Directly pointing to Silicon Valley companies, he supported the idea of responsible encryption after mentioning several terrorism cases from the past. Tech companies refused to collaborate with the FBI despite the fact that the organization presented proper warrants that would have allowed them to access company databases.

Sure, this would have meant collecting only the data concerning terrorist suspects, but the reaction of companies is by far understandable. Once “inside” the system, law enforcement officers could easily break in and collect other important information as well, not related to terrorist suspects.

Responsible encryption or forced monitoring?

Many people (security specialists or not) fear that Rosenstein’s call for responsible encryption, while presenting strong arguments, is rather just another attempt to create a back door and legally monitor peoples’ lives online.

Saying that encryption methods are bad because they don’t help governments catch terrorists is just like saying that bulletproof vests should be banned simply because some criminals wear them when they are trying to escape the police. Yet, bulletproof vests have been a lifesaver for police officers, detectives and other law enforcement professionals.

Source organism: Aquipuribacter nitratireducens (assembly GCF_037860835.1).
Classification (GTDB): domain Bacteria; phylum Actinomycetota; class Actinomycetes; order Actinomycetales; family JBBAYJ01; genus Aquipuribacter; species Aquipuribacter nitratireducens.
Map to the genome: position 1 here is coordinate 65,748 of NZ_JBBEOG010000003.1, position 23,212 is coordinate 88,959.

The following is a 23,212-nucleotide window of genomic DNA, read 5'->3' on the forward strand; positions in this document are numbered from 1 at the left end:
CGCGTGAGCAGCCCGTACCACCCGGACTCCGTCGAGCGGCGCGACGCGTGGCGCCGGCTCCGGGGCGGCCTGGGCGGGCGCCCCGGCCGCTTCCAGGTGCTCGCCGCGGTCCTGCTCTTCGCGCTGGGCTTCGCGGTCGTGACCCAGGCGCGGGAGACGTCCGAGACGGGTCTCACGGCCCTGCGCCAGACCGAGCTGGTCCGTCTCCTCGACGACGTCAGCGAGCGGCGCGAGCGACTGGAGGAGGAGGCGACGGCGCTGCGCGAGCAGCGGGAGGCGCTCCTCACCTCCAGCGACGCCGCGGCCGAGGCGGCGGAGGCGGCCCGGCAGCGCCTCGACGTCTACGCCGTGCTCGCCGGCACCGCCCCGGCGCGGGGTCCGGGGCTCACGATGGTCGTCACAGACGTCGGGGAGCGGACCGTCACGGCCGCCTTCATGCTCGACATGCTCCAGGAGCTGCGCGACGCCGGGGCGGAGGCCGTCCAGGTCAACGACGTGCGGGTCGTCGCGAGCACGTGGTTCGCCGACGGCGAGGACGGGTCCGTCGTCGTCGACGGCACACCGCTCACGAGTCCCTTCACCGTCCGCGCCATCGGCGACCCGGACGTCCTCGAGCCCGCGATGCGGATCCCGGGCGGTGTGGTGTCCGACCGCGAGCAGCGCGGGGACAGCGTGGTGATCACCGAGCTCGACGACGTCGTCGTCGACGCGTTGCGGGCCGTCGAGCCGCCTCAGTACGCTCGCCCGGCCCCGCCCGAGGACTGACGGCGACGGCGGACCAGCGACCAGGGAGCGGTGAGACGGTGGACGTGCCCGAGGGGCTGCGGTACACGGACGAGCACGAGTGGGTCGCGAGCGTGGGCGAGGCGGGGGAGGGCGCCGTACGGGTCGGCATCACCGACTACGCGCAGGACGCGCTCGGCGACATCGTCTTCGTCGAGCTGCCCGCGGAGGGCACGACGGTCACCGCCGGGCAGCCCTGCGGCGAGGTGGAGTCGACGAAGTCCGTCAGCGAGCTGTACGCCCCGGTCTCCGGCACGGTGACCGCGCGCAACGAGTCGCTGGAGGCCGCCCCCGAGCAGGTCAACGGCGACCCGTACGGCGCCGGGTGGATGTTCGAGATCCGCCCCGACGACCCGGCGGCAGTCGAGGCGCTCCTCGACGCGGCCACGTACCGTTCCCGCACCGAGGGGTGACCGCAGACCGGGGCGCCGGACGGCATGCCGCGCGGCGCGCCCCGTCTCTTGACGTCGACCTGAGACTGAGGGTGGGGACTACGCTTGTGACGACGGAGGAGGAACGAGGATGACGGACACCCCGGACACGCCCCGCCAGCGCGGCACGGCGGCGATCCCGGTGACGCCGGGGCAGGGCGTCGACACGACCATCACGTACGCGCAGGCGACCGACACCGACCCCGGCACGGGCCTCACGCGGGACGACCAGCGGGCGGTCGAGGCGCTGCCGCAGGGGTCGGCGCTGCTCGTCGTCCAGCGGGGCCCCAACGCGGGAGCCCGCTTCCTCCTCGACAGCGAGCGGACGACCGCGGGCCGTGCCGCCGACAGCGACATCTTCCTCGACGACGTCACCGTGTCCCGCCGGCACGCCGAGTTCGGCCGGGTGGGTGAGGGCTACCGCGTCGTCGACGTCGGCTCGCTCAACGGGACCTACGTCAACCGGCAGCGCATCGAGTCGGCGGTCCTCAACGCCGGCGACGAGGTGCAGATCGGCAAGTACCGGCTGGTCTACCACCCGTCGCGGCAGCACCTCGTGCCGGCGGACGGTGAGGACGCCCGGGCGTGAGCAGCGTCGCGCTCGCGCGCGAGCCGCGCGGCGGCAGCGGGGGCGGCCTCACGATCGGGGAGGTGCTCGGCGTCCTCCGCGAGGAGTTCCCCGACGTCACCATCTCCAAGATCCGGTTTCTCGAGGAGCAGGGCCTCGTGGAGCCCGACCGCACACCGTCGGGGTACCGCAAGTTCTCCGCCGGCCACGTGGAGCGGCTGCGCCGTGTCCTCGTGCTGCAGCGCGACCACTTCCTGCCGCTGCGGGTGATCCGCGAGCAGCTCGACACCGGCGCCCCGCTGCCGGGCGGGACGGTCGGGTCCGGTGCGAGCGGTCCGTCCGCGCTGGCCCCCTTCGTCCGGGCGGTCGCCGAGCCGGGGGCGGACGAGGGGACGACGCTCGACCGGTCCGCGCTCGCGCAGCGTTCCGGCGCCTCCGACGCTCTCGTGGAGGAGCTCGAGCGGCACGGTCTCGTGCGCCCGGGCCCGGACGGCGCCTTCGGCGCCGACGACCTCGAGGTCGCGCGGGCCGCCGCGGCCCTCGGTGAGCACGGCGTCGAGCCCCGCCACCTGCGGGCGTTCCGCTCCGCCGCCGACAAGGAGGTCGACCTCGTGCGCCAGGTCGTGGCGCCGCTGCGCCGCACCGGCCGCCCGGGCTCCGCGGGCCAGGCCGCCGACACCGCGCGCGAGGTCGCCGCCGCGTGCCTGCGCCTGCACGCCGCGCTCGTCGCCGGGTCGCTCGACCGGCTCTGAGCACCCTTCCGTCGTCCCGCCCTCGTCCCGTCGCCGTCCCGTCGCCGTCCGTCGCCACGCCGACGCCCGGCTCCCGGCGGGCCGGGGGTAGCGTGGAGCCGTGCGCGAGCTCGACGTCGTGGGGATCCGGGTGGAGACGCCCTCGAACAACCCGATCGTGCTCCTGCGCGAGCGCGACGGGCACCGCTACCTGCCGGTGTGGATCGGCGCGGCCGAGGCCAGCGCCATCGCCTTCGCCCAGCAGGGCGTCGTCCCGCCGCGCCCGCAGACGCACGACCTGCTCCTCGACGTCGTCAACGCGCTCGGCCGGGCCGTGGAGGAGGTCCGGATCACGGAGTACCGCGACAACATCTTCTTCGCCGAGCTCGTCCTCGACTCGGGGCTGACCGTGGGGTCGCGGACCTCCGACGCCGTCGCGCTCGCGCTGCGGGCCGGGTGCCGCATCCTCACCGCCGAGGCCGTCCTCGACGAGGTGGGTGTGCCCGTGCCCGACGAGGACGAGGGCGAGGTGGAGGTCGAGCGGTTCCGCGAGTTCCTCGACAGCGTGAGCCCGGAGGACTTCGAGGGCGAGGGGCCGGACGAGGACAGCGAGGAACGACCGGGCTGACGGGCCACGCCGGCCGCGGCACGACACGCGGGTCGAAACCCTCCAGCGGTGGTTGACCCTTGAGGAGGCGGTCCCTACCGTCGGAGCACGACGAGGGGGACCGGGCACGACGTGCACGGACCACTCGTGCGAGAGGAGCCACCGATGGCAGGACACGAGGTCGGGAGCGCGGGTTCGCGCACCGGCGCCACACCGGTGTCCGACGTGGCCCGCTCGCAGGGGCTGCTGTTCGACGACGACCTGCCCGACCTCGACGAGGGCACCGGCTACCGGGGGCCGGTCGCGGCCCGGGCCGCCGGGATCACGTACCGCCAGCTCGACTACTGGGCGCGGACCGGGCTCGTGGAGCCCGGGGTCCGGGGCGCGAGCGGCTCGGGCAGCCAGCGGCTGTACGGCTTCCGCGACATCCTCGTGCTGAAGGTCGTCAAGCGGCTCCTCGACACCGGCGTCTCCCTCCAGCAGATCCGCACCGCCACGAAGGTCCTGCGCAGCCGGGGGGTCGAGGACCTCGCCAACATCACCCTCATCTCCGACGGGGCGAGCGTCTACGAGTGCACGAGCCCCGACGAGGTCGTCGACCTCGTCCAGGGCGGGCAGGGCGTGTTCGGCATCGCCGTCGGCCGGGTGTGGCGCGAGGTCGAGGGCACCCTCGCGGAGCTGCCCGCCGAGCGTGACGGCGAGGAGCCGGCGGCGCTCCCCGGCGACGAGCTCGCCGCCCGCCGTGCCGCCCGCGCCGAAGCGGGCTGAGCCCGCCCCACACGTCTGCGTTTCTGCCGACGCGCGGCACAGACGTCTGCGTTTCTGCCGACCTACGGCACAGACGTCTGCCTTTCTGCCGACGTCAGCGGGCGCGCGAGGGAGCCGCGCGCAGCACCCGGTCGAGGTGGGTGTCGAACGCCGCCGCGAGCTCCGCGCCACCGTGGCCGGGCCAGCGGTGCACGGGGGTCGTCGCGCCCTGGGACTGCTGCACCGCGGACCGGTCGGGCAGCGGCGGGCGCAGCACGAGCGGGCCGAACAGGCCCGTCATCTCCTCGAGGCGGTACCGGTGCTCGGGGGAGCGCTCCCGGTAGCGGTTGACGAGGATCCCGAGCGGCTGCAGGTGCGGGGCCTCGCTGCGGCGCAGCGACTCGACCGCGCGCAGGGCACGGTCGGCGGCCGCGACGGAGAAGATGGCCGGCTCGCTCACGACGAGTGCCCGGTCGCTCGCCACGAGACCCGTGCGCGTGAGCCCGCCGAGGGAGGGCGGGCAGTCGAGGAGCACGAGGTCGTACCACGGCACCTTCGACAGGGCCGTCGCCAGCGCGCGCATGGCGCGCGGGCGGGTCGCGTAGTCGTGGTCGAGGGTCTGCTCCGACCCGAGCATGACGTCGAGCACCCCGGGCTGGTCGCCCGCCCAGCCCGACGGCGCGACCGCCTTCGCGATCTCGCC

Read More

Qatar blocks VoIP apps such as WhatsApp and Skype; here’s how to access them

If you are traveling to Qatar these days or maybe are a resident who wishes to communicate more easily with his/her business partners or remote family, recent news points out to a new block on standard Voice over IP (VoIP) apps, such as Skype, Facetime, Duo, Viber, and WhatsApp.

Legally speaking, there are no laws or rules that prohibit VoIP services in Qatar, unlike in the UAE for example. However, it appears that according to the website of Qatar’s Communications Regulatory Authority (CRA), no person or business can sell VoIP calls or services without a license. And currently, only Ooredoo and Vodafone, Qatar’s sole two ISPs, are licensed to do this.

Read More

© 2017 CyberGhost